Food traceability has been defined as “the ability to track and trace any food through all stages of production, processing and distribution” (including importation and at retail). Though food traceability supports numerous use cases (e.g., supply chain optimization, sustainability efforts, and product differentiation), food safety remains one of the most critical applications. Food traceability enables corrective actions (such as a product recall) to be implemented quickly and effectively when something goes wrong. When a potential food safety problem is identified, an effective traceability system can help isolate and prevent contaminated products from reaching consumers. Food traceability not only facilitates consumer awareness of potentially harmful products but can also be used to provide desirable information about provenance.
The technology and enabling architecture of food traceability is rapidly advancing in response to demand from consumers, food producers, distributors and retailers, and food safety regulators. There have been several technological and regulatory developments that make clear that credible, functional, and impactful food traceability is likely to become a reality in the United States.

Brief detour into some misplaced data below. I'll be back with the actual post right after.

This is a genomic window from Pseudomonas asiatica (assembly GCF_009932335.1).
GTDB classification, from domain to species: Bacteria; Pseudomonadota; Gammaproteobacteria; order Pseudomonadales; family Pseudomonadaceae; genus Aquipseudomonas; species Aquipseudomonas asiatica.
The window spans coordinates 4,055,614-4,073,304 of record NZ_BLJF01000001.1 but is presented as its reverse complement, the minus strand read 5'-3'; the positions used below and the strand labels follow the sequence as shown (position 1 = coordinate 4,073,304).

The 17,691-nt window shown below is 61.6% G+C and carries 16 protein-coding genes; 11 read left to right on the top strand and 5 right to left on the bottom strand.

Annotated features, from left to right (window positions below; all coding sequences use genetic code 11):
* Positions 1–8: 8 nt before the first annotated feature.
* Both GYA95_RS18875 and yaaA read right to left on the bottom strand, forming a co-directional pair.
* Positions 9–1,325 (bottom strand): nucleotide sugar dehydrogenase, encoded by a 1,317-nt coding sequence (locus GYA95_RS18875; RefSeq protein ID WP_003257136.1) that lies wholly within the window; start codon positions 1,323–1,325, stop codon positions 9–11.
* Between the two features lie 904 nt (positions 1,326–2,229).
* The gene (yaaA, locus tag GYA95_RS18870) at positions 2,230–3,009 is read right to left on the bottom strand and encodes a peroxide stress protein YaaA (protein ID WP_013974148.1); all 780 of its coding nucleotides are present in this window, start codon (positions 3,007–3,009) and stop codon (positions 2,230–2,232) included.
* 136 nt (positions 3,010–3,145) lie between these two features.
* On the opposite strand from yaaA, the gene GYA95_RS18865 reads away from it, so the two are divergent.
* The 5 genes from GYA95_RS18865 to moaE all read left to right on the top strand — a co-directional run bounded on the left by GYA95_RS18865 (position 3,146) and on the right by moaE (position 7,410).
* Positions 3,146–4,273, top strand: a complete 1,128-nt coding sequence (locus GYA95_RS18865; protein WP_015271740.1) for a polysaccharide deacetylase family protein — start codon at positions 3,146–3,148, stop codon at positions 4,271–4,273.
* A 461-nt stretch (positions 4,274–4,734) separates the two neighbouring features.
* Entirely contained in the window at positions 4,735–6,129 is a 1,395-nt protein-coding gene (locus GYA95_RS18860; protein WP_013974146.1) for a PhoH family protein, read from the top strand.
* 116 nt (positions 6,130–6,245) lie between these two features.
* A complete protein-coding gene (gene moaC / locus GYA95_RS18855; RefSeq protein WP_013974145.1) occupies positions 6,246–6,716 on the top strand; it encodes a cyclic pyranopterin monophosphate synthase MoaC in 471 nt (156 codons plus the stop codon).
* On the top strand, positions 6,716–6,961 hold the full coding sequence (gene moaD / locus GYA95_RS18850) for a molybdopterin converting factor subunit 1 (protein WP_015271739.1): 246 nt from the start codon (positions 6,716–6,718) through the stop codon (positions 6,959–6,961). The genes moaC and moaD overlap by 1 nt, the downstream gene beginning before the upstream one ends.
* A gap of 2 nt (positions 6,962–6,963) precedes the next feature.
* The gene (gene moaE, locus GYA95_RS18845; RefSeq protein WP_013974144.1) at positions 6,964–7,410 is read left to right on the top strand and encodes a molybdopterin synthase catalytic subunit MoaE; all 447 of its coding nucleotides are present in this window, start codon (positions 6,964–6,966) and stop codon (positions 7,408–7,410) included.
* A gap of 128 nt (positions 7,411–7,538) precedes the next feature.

Food traceability has become an important focus in both industry and government. The incidence of food borne transmission of pathogens resulting in acute and long-term adverse health impacts remains stubbornly above acceptable levels.
This publication is a joint effort between CAST (Council for Agricultural Science and Technology) and IFT (Institute of Food Technologists).
Chair: Bob Gravani, Cornell University and Bryan Hitchcock, Institute of Food Technologists (IFT)
IP71, 2023, Available free online and in print (fee for shipping/handling).
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